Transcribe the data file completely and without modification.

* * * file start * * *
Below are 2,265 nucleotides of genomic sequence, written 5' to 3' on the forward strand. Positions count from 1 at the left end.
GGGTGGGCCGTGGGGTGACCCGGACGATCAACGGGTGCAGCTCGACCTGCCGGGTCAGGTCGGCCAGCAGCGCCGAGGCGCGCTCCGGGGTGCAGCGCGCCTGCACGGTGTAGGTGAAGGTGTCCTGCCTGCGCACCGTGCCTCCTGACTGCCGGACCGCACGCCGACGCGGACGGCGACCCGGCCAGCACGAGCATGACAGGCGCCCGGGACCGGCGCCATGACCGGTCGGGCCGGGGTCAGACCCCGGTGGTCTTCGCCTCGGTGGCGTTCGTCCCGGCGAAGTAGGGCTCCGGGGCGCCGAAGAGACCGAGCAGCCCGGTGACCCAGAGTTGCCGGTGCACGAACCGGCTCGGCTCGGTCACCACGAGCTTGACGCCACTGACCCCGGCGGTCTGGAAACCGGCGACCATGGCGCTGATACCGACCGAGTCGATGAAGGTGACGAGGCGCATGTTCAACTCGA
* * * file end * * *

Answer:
Below are 2,265 nucleotides of genomic sequence, written 5' to 3' on the forward strand. Positions count from 1 at the left end.
GGGTGGGCCGTGGGGTGACCCGGACGATCAACGGGTGCAGCTCGACCTGCCGGGTCAGGTCGGCCAGCAGCGCCGAGGCGCGCTCCGGGGTGCAGCGCGCCTGCACGGTGTAGGTGAAGGTGTCCTGCCTGCGCACCGTGCCTCCTGACTGCCGGACCGCACGCCGACGCGGACGGCGACCCGGCCAGCACGAGCATGACAGGCGCCCGGGACCGGCGCCATGACCGGTCGGGCCGGGGTCAGACCCCGGTGGTCTTCGCCTCGGTGGCGTTCGTCCCGGCGAAGTAGGGCTCCGGGGCGCCGAAGAGACCGAGCAGCCCGGTGACCCAGAGTTGCCGGTGCACGAACCGGCTCGGCTCGGTCACCACGAGCTTGACGCCACTGACCCCGGCGGTCTGGAAACCGGCGACCATGGCGCTGATACCGACCGAGTCGATGAAGGTGACGAGGCGCATGTTCAACTCGA